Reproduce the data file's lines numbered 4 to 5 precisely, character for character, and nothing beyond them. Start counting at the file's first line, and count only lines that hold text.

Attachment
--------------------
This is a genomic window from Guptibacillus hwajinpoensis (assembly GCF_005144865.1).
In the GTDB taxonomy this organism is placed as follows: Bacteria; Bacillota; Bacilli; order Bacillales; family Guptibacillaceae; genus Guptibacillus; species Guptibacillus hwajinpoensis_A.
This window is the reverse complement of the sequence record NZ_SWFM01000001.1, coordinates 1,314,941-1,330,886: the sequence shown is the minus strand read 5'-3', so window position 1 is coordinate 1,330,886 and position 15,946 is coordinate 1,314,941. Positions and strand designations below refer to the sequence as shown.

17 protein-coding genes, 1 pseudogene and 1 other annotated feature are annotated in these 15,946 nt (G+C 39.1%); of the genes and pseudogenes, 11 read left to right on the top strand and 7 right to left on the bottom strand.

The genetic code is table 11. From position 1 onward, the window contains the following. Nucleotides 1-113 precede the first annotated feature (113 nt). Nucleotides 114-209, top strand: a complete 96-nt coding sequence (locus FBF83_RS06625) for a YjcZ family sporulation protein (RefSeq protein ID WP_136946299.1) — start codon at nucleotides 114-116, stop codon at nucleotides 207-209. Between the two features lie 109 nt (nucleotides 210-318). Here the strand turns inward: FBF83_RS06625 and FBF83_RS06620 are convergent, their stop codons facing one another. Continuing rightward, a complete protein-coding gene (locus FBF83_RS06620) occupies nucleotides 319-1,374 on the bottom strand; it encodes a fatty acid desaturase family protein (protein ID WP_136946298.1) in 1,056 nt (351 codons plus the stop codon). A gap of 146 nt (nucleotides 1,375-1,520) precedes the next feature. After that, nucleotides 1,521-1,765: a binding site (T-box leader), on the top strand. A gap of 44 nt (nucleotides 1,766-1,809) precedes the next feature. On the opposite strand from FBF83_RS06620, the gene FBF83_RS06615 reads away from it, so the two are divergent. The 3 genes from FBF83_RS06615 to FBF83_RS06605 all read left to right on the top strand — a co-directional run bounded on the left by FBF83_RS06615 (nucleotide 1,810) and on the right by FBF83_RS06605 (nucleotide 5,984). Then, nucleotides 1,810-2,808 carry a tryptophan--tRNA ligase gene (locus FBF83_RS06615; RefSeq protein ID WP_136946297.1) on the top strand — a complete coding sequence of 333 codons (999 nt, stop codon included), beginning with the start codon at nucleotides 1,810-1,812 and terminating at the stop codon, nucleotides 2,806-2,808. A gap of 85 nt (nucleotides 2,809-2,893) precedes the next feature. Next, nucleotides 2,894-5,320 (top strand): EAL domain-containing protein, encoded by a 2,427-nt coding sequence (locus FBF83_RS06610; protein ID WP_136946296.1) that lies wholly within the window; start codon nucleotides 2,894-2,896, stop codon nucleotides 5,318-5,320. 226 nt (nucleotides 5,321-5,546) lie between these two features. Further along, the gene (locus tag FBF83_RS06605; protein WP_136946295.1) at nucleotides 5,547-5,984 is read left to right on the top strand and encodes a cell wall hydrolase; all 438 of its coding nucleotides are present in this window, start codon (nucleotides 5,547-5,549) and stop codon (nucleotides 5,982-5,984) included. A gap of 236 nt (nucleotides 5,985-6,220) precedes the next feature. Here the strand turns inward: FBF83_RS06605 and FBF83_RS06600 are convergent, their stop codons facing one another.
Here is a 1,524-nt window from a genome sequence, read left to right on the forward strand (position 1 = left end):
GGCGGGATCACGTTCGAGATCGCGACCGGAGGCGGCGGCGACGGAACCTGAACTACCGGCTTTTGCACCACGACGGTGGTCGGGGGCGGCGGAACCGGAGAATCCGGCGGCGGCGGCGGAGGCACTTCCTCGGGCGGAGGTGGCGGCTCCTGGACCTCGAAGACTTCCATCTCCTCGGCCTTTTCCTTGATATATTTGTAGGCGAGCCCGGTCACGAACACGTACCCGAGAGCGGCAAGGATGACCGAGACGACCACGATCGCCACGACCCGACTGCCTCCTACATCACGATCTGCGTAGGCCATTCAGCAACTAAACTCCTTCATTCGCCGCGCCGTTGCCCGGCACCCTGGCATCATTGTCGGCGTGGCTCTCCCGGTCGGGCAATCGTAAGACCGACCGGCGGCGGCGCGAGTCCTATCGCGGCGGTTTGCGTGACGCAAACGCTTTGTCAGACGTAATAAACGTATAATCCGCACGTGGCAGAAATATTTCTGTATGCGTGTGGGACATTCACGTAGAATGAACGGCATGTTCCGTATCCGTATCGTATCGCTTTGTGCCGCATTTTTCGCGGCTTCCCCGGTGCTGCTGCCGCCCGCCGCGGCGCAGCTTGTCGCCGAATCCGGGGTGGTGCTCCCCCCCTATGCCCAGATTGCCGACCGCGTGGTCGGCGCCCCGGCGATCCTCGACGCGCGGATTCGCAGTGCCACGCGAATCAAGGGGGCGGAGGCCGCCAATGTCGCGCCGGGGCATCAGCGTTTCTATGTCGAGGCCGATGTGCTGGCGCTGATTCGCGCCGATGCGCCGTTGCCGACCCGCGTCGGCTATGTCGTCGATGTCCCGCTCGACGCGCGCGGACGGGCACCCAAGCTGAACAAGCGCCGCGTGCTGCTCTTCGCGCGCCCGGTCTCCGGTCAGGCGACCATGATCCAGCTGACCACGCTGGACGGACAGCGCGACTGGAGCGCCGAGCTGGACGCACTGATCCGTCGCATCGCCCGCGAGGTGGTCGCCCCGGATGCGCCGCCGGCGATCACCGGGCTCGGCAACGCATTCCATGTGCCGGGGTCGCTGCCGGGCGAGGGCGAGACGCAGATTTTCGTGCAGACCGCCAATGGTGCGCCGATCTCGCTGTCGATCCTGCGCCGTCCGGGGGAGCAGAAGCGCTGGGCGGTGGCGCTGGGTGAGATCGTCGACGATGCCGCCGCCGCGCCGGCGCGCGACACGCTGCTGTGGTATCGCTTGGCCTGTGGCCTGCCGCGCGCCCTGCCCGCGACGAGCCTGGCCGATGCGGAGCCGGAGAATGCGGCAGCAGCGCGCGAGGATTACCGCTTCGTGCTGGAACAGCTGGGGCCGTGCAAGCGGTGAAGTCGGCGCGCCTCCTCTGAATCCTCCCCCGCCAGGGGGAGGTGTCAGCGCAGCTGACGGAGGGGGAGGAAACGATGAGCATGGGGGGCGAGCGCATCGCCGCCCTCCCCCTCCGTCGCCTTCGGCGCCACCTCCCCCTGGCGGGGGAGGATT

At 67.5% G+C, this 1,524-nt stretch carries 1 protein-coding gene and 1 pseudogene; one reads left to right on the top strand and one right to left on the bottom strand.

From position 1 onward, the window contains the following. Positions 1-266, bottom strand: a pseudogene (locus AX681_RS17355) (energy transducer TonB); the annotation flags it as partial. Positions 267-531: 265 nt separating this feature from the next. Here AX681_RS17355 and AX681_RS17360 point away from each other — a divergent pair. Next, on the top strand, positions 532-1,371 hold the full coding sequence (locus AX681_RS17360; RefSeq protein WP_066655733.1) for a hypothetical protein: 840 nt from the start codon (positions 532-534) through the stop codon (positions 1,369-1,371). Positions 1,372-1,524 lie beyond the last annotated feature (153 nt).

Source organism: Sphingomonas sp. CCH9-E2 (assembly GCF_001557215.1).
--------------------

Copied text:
17 protein-coding genes, 1 pseudogene and 1 other annotated feature are annotated in these 15,946 nt (G+C 39.1%); of the genes and pseudogenes, 11 read left to right on the top strand and 7 right to left on the bottom strand.

The genetic code is table 11. From position 1 onward, the window contains the following. Nucleotides 1-113 precede the first annotated feature (113 nt). Nucleotides 114-209, top strand: a complete 96-nt coding sequence (locus FBF83_RS06625) for a YjcZ family sporulation protein (RefSeq protein ID WP_136946299.1) — start codon at nucleotides 114-116, stop codon at nucleotides 207-209. Between the two features lie 109 nt (nucleotides 210-318). Here the strand turns inward: FBF83_RS06625 and FBF83_RS06620 are convergent, their stop codons facing one another. Continuing rightward, a complete protein-coding gene (locus FBF83_RS06620) occupies nucleotides 319-1,374 on the bottom strand; it encodes a fatty acid desaturase family protein (protein ID WP_136946298.1) in 1,056 nt (351 codons plus the stop codon). A gap of 146 nt (nucleotides 1,375-1,520) precedes the next feature. After that, nucleotides 1,521-1,765: a binding site (T-box leader), on the top strand. A gap of 44 nt (nucleotides 1,766-1,809) precedes the next feature. On the opposite strand from FBF83_RS06620, the gene FBF83_RS06615 reads away from it, so the two are divergent. The 3 genes from FBF83_RS06615 to FBF83_RS06605 all read left to right on the top strand — a co-directional run bounded on the left by FBF83_RS06615 (nucleotide 1,810) and on the right by FBF83_RS06605 (nucleotide 5,984). Then, nucleotides 1,810-2,808 carry a tryptophan--tRNA ligase gene (locus FBF83_RS06615; RefSeq protein ID WP_136946297.1) on the top strand — a complete coding sequence of 333 codons (999 nt, stop codon included), beginning with the start codon at nucleotides 1,810-1,812 and terminating at the stop codon, nucleotides 2,806-2,808. A gap of 85 nt (nucleotides 2,809-2,893) precedes the next feature. Next, nucleotides 2,894-5,320 (top strand): EAL domain-containing protein, encoded by a 2,427-nt coding sequence (locus FBF83_RS06610; protein ID WP_136946296.1) that lies wholly within the window; start codon nucleotides 2,894-2,896, stop codon nucleotides 5,318-5,320. 226 nt (nucleotides 5,321-5,546) lie between these two features. Further along, the gene (locus tag FBF83_RS06605; protein WP_136946295.1) at nucleotides 5,547-5,984 is read left to right on the top strand and encodes a cell wall hydrolase; all 438 of its coding nucleotides are present in this window, start codon (nucleotides 5,547-5,549) and stop codon (nucleotides 5,982-5,984) included. A gap of 236 nt (nucleotides 5,985-6,220) precedes the next feature. Here the strand turns inward: FBF83_RS06605 and FBF83_RS06600 are convergent, their stop codons facing one another.